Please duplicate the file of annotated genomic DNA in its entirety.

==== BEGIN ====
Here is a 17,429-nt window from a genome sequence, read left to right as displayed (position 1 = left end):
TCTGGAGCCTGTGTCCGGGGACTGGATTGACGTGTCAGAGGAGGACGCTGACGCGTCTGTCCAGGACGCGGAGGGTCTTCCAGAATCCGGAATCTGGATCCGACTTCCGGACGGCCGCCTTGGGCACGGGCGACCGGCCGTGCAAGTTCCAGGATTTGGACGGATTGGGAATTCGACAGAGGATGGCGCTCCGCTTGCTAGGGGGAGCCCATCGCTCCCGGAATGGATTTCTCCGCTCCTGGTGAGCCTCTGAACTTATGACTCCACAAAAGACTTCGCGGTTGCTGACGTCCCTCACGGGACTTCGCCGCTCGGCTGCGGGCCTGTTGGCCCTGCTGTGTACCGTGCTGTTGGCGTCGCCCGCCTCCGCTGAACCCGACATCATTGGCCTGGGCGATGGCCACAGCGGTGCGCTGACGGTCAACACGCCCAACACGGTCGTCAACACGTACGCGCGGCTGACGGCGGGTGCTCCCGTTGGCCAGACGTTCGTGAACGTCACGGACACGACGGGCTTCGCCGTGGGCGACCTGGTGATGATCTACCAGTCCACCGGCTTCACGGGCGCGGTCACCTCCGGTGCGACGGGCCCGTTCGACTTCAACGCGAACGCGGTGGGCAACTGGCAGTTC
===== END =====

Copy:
Here is a 17,429-nt window from a genome sequence, read left to right as displayed (position 1 = left end):
TCTGGAGCCTGTGTCCGGGGACTGGATTGACGTGTCAGAGGAGGACGCTGACGCGTCTGTCCAGGACGCGGAGGGTCTTCCAGAATCCGGAATCTGGATCCGACTTCCGGACGGCCGCCTTGGGCACGGGCGACCGGCCGTGCAAGTTCCAGGATTTGGACGGATTGGGAATTCGACAGAGGATGGCGCTCCGCTTGCTAGGGGGAGCCCATCGCTCCCGGAATGGATTTCTCCGCTCCTGGTGAGCCTCTGAACTTATGACTCCACAAAAGACTTCGCGGTTGCTGACGTCCCTCACGGGACTTCGCCGCTCGGCTGCGGGCCTGTTGGCCCTGCTGTGTACCGTGCTGTTGGCGTCGCCCGCCTCCGCTGAACCCGACATCATTGGCCTGGGCGATGGCCACAGCGGTGCGCTGACGGTCAACACGCCCAACACGGTCGTCAACACGTACGCGCGGCTGACGGCGGGTGCTCCCGTTGGCCAGACGTTCGTGAACGTCACGGACACGACGGGCTTCGCCGTGGGCGACCTGGTGATGATCTACCAGTCCACCGGCTTCACGGGCGCGGTCACCTCCGGTGCGACGGGCCCGTTCGACTTCAACGCGAACGCGGTGGGCAACTGGCAGTTC